What is a Multimeter?
A multimeter or Volt-Ohm meter, is a device used to measure voltage, current and resistance. Multimeter might be analog type multimeters or digital multimeters, depending on the type of circuit being used. Normally, these hand-held devices are very useful to detect faults or provide field measurements at a high degree of accuracy. They are one of the preferred tools by electrician to troubleshoot electrical problems on motors, appliances, circuit, power supplies, and wiring systems. Analog multimeters are becoming obsolete as they are being replaced by digital multimeters.
Analog multimeter is based on a micro ammeter that moves over a scale. Analog multimeters although cheap, can be very difficult to read accurately, and they must be handled carefully, because of you drop the meter, you are likely to damage it. Analog multimeter are not accurate as a digital meter, when you are trying to use it as a voltmeter; however, analog multimeters are great detecting slow voltage changes, as you will the see the needle moving over the scale.
The best way to use an analog multimeter is when it is set as an ammeter, due to their low resistance and high sensitivity, with scales down to 50µA.
Digital multimeters are designed for electronics engineers, so many multimeters, might contain features that probably you will not need ever. Digital meters will provide their output on a LCD screen, and might cost more than analog multimeters. By turning the central knob, you will be selecting the appropriate type of measurement you will me making. For example when it is set to 20V DC, it means that 20 volts will be the maximum voltage that can be measured, normally ideal for all circuits that you will build. If you would like to measure smaller voltages then you should set your digital multimeter to the 2V or 200mV selection. The digital multimeter is better when it is used as a voltmeter, because it resistance is much higher, 1 M or 10 M, compared to 200 for an analogue multimeter on a similar range. Occasionally, a digital multimeter will show voltage present when a circuit should not be energized. The question is whether it's real and potentially dangerous voltage, or merely 'Ghost Voltage.' This kind of voltage is caused when energized circuits and non-energized wiring are located in close proximity to each other.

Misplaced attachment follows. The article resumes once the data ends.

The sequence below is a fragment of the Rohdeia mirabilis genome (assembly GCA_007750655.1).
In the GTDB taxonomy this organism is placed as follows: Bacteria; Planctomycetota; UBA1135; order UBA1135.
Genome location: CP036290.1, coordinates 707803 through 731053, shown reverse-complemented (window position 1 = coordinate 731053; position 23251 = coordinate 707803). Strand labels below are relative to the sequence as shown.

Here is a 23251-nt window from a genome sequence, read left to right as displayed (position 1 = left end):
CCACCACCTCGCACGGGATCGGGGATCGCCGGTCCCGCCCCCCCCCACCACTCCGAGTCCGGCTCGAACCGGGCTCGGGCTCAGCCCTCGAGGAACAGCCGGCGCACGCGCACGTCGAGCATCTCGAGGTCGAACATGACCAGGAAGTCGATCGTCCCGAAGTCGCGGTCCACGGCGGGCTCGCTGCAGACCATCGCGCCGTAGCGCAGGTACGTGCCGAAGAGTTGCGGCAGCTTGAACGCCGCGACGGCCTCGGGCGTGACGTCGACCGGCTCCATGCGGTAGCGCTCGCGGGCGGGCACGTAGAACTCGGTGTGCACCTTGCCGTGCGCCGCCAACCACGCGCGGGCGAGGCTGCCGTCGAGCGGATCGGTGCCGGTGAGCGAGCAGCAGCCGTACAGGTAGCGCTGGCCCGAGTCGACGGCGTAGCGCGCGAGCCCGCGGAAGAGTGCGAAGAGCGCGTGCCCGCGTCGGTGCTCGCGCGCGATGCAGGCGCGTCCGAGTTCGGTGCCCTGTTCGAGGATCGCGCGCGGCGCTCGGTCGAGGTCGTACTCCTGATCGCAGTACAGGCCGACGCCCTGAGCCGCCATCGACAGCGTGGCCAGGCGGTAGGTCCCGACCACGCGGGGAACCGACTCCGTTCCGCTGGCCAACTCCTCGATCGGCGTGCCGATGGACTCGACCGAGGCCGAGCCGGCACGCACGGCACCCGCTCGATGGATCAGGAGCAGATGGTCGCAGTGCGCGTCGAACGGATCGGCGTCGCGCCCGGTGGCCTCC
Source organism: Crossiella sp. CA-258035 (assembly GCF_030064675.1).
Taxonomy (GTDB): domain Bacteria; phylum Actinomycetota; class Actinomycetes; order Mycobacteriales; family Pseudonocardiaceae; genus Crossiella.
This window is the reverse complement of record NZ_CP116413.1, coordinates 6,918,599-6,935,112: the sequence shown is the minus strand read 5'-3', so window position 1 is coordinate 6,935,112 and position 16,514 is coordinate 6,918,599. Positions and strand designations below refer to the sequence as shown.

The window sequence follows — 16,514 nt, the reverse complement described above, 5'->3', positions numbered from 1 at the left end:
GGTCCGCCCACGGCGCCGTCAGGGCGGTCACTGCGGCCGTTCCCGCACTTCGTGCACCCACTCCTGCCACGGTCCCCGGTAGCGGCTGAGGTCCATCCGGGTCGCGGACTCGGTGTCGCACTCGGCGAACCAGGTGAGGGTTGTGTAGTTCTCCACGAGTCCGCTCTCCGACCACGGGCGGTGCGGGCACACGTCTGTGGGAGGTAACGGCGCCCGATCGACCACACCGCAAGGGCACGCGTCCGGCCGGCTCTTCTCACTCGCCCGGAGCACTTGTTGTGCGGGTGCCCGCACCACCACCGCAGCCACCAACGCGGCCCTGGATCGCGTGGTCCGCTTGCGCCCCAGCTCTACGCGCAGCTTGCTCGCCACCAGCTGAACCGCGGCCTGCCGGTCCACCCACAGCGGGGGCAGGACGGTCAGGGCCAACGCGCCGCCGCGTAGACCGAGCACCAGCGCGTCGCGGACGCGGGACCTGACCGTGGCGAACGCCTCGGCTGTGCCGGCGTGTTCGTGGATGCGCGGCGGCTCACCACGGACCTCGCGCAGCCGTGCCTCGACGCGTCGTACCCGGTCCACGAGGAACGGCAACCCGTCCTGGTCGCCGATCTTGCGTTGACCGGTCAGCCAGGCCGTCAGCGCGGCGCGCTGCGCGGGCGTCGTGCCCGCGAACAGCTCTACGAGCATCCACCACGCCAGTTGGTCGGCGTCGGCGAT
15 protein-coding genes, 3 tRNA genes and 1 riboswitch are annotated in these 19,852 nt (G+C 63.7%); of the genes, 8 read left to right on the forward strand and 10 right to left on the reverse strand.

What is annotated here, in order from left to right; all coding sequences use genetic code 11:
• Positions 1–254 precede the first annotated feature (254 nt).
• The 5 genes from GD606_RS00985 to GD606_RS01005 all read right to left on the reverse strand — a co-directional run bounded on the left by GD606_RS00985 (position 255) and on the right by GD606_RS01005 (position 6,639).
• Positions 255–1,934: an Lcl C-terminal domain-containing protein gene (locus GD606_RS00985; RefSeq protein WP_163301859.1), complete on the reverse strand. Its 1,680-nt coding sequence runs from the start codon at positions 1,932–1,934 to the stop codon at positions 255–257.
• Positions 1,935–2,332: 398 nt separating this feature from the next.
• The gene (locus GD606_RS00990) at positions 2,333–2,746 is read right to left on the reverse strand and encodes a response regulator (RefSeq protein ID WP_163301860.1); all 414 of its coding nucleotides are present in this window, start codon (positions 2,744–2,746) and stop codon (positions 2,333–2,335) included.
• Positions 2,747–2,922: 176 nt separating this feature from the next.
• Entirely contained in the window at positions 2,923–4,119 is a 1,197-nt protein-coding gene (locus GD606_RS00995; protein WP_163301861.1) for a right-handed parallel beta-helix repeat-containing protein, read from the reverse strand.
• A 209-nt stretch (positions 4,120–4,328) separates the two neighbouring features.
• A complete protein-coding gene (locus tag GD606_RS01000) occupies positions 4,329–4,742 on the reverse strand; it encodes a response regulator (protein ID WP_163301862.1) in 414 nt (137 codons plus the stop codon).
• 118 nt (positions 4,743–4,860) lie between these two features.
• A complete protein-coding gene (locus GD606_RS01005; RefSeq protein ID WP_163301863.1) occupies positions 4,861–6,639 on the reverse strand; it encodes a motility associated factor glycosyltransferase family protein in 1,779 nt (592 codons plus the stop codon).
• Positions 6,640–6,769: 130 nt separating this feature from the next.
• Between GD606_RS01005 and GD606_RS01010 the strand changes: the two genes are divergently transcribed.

Multimeters are capable of providing several measurements; however most multimeters can record the following:
- Alternating Voltage,
- Direct Voltage
- Alternating Current
- Direct Current
- Resistance in Ohms
- Capacity (farads)
- Conductance (Siemens)
- Duty cycle, measure as a percentage
- Frequency (Hz)
- Inductance (henrys)
- Temperature Celsius or Fahrenheit, only certain models and with special equipment
- Light level
- Wind Speed
- Relative Humidity
Many multimeter manufacturers have additional features that can be added when you are purchasing your multimeter, so be sure to read and verify your needs so you can end up with the proper equipment.